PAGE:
Section 2.1: Physics of Earthquakes and Volcanoes


Our research covery a broad range of topics and contributes mainly to the GFZ coordinated research on Natural Hazards (research unit RU4), plate boundary systems (research unit RU2) and Resources (research unit RU5).

The kinematics of rupture and slip for large earthquakes can be resolved if a combination of near and far field broadband multi-sensor data is included in modern rupture inversion schemes. With the improved quantity and quality of such data we tested and applied in-house methods to a set of large earthquakes at different plate boundaries, including modern approaches of high frequency rupture tracking, rapid kinematic and slip inversions, automatic aftershock centroid moment tensors, and ground motion prediction equations. Recent applications are illustrative of the variability of rupture processes for different earthquakes. In contrast to the simple, smooth rupture of the Mw 8.2 Illapel (Chile) event, the Mw 8.1 Iquique earthquake, which took place along the same plate boundary, had a very heterogeneous rupture speed and slip rate. Combining information from main and aftershocks we suggest a novel inversion approach for the complex rupture history of the Mw 7.8 2016 New Zealand earthquake, which ruptured several crustal and near surface faults with a large impact on the distribution of areas affected by near field ground shaking and landslides. Accurate seismic source models are helpful to better assess the ground-shaking as a major component of seismic hazard evaluation.

The better forecast of aftershocks, or more generally, of earthquakes, which are locally triggered or induced by stress transients, is an important ongoing task in time dependent seismic hazard. Independent of the development of purely statistical, operational, time-dependent models we need to improve our physical understanding of earthquake triggering. The triggering process is very complex and is influenced by coseismic (static and dynamic) stress changes as well as transient aseismic processes. We test and compare purely statistical and physics-based static trigger models and their forecast uncertainties for several case applications, including loading scenarios from postseismic stress build-up, fluid/magma intrusions, aseismic creep or rupture nucleation phases.

Earthquakes triggered and induced by human activities have been receiving global attention over the last few years. We target different key questions on induced seismicity, such as the occurrence of larger and felt events and the discrimination and characterization of induced seismicity. The development of control and management systems of anthropogenic seismicity requires the ability to monitor and analyze weak and microseismic events at shallow depth. We improved our monitoring and processing tools by developing automatic, waveform-based detection, location and source inversion methods. The analysis of non-double couple components of such weak earthquakes is quite challenging, but helps to understand the physical processes behind induced seismicity. We have also used physics-based trigger models for the first time to develop a probabilistic discrimination scheme for depletion-induced earthquakes at gas and oil reservoirs.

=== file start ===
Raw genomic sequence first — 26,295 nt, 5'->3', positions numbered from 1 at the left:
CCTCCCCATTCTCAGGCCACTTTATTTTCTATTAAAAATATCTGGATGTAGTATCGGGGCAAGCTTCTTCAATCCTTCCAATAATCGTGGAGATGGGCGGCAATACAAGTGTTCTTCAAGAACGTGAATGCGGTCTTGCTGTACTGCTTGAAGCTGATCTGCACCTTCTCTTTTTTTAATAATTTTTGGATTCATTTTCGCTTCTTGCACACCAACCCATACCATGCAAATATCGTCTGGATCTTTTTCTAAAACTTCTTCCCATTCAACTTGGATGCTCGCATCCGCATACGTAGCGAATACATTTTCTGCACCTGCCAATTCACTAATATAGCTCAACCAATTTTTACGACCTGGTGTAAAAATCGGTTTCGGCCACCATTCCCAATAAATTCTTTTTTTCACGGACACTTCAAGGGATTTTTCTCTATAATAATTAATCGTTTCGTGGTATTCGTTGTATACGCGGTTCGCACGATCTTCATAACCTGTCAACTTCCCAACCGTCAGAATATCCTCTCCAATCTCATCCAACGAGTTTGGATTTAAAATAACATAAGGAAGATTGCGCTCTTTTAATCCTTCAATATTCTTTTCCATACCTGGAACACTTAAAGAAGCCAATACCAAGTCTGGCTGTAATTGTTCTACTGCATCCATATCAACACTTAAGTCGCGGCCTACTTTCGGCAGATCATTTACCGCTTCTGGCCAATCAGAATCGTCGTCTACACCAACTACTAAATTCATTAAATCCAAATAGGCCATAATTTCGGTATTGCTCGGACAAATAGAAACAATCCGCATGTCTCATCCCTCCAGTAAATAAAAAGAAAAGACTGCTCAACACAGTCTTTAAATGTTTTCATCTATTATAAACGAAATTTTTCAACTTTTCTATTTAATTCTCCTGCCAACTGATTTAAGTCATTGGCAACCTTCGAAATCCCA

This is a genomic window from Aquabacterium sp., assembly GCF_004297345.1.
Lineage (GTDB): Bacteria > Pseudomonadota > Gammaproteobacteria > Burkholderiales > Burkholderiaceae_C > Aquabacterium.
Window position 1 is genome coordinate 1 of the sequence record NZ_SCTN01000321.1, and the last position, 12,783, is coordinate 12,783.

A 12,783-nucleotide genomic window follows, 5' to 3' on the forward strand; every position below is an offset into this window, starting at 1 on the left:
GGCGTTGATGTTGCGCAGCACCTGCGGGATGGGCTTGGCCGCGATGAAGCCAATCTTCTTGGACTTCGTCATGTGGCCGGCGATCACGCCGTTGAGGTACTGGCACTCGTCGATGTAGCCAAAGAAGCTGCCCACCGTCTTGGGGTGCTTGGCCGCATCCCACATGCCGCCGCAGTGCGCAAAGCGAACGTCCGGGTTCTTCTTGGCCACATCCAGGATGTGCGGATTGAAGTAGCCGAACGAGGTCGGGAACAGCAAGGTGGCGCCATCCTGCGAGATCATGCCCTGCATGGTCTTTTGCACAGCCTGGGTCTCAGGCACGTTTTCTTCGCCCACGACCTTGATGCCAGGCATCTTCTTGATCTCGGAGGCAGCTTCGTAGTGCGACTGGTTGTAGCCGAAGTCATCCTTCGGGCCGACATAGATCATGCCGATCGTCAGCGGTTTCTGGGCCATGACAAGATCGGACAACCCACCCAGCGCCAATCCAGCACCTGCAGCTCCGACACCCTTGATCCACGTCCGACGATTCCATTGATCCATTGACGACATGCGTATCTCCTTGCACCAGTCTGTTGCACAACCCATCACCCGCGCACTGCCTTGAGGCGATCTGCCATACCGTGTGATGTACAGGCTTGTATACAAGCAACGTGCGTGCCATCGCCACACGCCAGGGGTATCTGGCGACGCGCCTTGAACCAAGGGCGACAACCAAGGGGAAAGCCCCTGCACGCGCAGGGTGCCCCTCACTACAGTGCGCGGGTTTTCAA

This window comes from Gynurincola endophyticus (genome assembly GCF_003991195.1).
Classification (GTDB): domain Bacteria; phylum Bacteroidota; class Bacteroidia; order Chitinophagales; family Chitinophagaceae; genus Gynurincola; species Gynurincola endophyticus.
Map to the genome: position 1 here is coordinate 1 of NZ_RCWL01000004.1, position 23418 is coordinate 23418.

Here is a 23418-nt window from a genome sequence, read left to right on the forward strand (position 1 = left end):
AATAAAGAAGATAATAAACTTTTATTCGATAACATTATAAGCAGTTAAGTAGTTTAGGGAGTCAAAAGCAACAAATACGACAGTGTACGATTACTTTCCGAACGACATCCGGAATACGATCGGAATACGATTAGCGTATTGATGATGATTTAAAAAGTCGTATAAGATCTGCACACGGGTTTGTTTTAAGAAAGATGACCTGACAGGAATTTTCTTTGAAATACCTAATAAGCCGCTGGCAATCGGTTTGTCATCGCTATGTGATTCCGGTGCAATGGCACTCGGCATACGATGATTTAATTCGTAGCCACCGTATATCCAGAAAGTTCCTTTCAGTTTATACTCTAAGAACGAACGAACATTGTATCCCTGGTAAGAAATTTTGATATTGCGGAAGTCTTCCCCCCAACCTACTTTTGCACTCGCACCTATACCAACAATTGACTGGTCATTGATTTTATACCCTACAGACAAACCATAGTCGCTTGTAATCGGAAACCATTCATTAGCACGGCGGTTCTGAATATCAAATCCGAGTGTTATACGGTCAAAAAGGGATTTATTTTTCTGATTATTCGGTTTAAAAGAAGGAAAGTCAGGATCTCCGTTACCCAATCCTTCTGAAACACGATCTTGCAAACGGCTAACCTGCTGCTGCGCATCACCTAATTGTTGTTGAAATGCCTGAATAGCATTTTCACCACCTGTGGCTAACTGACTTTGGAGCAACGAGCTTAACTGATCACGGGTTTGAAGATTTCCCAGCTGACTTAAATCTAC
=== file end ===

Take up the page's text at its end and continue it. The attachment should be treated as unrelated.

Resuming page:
Volcanoes are complex, multi-hazard systems involving different processes over large temporal and spatial scales. We focus on volcano physics, develop and apply innovative methods for volcano monitoring and study volcanism and processes of magma migration in the underground, and the hazards associated with such activity. We investigate processes culminating in eruptions, and different types of volcanism, such as frequent and small-scale steam driven eruptions at dome building volcanoes, rare but large-scale explosive eruptions and caldera formation, and effusive eruptions and rifting events.

Monitoring methods include traditional ground based techniques, such as seismicity, tilt and GPS monitoring, and also novel techniques such as radar interferometry (InSAR), photogrammetry, pixel tracking, and drone based sampling.

With numerical simulations we explain the data, the long term effect of surface loading, landslides and sector collapses, or crustal magma pathways. We also model the deformation caused by pressurized conduits and magma reservoirs. The computer based models are extended by analogue lab experiments to better understand the controls on the dynamics of magma and fluids in the Earth’s crust and associated faulting and deformations.

We also respond to volcanic crises in our field of expertise, communicate with the media, and send experts to monitor activity and for assistance in hazard analysis.